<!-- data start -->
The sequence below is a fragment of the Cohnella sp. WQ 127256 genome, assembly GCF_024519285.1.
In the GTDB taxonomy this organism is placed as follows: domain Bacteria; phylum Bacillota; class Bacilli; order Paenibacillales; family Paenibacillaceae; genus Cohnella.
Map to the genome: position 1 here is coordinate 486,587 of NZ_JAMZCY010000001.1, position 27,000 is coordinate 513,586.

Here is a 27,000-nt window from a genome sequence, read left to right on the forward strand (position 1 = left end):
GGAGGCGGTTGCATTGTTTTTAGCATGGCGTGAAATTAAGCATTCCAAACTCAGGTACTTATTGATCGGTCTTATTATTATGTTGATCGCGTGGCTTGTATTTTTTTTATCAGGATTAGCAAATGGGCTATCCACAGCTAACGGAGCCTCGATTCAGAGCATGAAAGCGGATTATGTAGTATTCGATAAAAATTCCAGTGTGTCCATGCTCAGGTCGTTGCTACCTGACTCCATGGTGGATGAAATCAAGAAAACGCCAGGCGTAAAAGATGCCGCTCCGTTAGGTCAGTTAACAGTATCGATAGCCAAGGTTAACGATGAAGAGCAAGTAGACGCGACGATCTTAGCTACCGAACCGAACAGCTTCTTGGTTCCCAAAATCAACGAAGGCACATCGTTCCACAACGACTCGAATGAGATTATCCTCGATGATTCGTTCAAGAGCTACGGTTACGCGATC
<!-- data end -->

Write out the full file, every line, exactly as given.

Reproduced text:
The sequence below is a fragment of the Cohnella sp. WQ 127256 genome, assembly GCF_024519285.1.
In the GTDB taxonomy this organism is placed as follows: domain Bacteria; phylum Bacillota; class Bacilli; order Paenibacillales; family Paenibacillaceae; genus Cohnella.
Map to the genome: position 1 here is coordinate 486,587 of NZ_JAMZCY010000001.1, position 27,000 is coordinate 513,586.

Here is a 27,000-nt window from a genome sequence, read left to right on the forward strand (position 1 = left end):
GGAGGCGGTTGCATTGTTTTTAGCATGGCGTGAAATTAAGCATTCCAAACTCAGGTACTTATTGATCGGTCTTATTATTATGTTGATCGCGTGGCTTGTATTTTTTTTATCAGGATTAGCAAATGGGCTATCCACAGCTAACGGAGCCTCGATTCAGAGCATGAAAGCGGATTATGTAGTATTCGATAAAAATTCCAGTGTGTCCATGCTCAGGTCGTTGCTACCTGACTCCATGGTGGATGAAATCAAGAAAACGCCAGGCGTAAAAGATGCCGCTCCGTTAGGTCAGTTAACAGTATCGATAGCCAAGGTTAACGATGAAGAGCAAGTAGACGCGACGATCTTAGCTACCGAACCGAACAGCTTCTTGGTTCCCAAAATCAACGAAGGCACATCGTTCCACAACGACTCGAATGAGATTATCCTCGATGATTCGTTCAAGAGCTACGGTTACGCGATC